The fundamental truth is that patriarchy victimizes everyone: from the body whose gender identity is determined by a glance at its sex identity, to the boy who is forced to aspire to a breadwinner’s role when he may have no inclination to pursue it; from the girl who is socialized and conditioned into believing that she has no social worth, to the trans man whose identity is treated as an anomaly. The sooner we arrive at a collective realization of this fact, the firmer our steps will be to build tangible solutions for lasting change.
Embracing the other
With education and awareness, we come to a place where we can introspect to check our own behaviour. Sexual violence is a social crime targeting a personal body; everything from microaggression to policy/legislation plays an enabling role, if it is not playing an active role in preventing it from happening. Introspection can help us check our own thoughts, behaviours and conduct, and acknowledge where our privileges oppress others.
The most obvious behaviour that will be noticed upon such introspection is the rampancy with which we create binaries of sex and gender: most of us are socialized into believing that men and women / male and female are the only sex or gender identities. In reality, though, science has an answer for “how” a body appears in terms of its sex – but does not tell you “why” it exhibits a particular sex identity or a gender identity, or “where” a gender identity truly comes from. When something that is conventionally believed as concrete and irrefutable (with exceptions) fails to stand up to these questions or yield answers, why do we so vehemently refuse to acknowledge diversity?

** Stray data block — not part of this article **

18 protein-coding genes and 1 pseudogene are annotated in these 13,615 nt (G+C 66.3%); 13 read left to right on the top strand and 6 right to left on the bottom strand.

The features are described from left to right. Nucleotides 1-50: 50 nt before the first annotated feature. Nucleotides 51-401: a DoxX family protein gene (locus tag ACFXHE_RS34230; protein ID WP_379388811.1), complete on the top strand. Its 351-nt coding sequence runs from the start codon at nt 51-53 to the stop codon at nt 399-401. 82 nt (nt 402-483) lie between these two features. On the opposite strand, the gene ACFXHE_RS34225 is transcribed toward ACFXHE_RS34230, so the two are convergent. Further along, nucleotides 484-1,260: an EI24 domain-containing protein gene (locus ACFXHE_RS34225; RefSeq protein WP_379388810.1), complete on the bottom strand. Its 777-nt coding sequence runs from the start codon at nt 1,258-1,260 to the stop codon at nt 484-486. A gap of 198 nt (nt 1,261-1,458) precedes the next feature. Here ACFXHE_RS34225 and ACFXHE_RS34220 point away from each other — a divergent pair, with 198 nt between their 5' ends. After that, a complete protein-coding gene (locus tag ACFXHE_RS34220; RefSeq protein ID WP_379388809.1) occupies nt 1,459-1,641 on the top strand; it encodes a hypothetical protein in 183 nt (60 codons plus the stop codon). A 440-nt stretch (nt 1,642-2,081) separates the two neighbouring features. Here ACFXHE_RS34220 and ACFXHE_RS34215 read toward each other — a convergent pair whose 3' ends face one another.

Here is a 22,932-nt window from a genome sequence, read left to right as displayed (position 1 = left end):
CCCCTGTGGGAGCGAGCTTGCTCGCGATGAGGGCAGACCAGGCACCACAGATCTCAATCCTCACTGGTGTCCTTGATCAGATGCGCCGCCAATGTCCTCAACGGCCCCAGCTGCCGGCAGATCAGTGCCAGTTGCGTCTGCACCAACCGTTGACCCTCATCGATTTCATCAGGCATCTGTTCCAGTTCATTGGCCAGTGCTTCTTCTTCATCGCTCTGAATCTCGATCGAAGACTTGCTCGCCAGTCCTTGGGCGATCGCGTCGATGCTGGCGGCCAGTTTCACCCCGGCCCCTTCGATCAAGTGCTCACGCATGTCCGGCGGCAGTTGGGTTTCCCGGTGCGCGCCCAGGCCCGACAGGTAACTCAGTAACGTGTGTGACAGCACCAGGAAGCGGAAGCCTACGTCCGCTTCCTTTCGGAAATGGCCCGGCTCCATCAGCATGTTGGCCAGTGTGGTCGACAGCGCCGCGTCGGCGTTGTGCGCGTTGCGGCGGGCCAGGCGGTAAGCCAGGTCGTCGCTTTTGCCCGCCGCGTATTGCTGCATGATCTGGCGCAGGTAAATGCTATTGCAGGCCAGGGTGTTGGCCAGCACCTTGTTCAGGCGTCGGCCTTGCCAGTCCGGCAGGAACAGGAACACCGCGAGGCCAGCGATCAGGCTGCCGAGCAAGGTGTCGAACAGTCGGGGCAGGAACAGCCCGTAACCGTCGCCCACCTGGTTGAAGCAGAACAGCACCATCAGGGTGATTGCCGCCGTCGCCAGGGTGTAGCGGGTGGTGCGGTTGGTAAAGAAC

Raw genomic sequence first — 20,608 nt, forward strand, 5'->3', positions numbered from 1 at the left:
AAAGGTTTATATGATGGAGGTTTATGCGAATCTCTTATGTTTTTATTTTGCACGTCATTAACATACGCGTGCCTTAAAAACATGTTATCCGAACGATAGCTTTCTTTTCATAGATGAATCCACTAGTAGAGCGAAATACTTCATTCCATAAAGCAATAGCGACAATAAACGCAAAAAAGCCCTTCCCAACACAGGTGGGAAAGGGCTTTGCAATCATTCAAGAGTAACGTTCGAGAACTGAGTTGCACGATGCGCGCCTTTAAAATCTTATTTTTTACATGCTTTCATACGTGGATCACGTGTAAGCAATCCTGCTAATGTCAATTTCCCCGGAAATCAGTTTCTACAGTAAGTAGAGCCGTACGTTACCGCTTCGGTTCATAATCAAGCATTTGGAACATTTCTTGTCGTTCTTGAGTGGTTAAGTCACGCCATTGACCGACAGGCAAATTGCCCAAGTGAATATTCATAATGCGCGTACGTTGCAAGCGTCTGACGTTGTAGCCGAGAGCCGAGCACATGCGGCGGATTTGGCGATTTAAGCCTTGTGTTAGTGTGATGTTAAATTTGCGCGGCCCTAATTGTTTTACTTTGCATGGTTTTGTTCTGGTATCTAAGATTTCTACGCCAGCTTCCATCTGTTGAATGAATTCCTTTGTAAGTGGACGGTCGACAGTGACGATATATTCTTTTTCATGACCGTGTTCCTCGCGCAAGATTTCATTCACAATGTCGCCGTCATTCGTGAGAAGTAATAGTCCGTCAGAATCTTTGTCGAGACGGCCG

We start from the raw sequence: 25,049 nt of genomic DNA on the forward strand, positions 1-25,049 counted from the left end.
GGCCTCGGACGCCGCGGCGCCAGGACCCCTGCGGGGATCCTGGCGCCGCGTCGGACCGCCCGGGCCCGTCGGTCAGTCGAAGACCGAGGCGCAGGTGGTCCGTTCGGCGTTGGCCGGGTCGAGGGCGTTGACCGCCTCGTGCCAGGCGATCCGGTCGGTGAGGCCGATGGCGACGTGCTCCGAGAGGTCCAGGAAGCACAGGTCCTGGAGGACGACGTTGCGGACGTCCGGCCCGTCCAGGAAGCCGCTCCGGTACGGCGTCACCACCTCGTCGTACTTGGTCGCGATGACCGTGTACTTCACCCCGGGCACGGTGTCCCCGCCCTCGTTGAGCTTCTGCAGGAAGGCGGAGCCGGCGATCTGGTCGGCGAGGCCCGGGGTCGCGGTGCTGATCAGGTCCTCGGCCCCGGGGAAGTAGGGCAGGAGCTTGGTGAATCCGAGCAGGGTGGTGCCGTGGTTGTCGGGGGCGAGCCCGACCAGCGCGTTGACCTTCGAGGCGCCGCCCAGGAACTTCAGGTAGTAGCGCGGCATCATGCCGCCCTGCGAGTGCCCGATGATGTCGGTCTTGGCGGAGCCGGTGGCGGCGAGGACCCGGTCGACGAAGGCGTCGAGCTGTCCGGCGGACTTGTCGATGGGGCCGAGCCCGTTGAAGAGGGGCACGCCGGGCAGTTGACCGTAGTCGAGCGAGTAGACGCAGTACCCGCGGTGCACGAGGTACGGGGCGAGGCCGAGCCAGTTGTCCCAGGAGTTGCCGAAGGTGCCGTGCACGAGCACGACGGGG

This stubborn reaffirmation of the binaries and the rejection of non-binary bodies as anomalies, or even the pressure to conform to the binaries, pose major stumbling blocks for gender safety.
This becomes the basis of rigid gender roles that encourage victim blaming (“What was she wearing? Why was she out so late? Why didn’t she behave in a manner befitting a woman?”) It becomes the foundation for the idea that men are slaves to their lustful ways and that therefore, he cannot help himself.
It prevents the provision of support to every body that has been targeted for its gender, sex or sexual orientation through violence: aid is available only to certain bodies that fit certain identities. Redress is accessible under law only to those it names as beneficiaries, and systemic violence isolates more than it provides for.
Violence against women has often been treated with a “sensationalism” or a “nothing-else” approach – both in our own approach and perceptions, as well as those of the security sector and media. In this space, we have normalized such violence and homogenized all victims and survivors into numbers in a statistical record – revived and reproduced for shock value when necessary. Starting with awareness and introspection, we can, as a collective, arrive at a point where dialogue, engagement, and constant efforts to shift mindsets becomes the norm.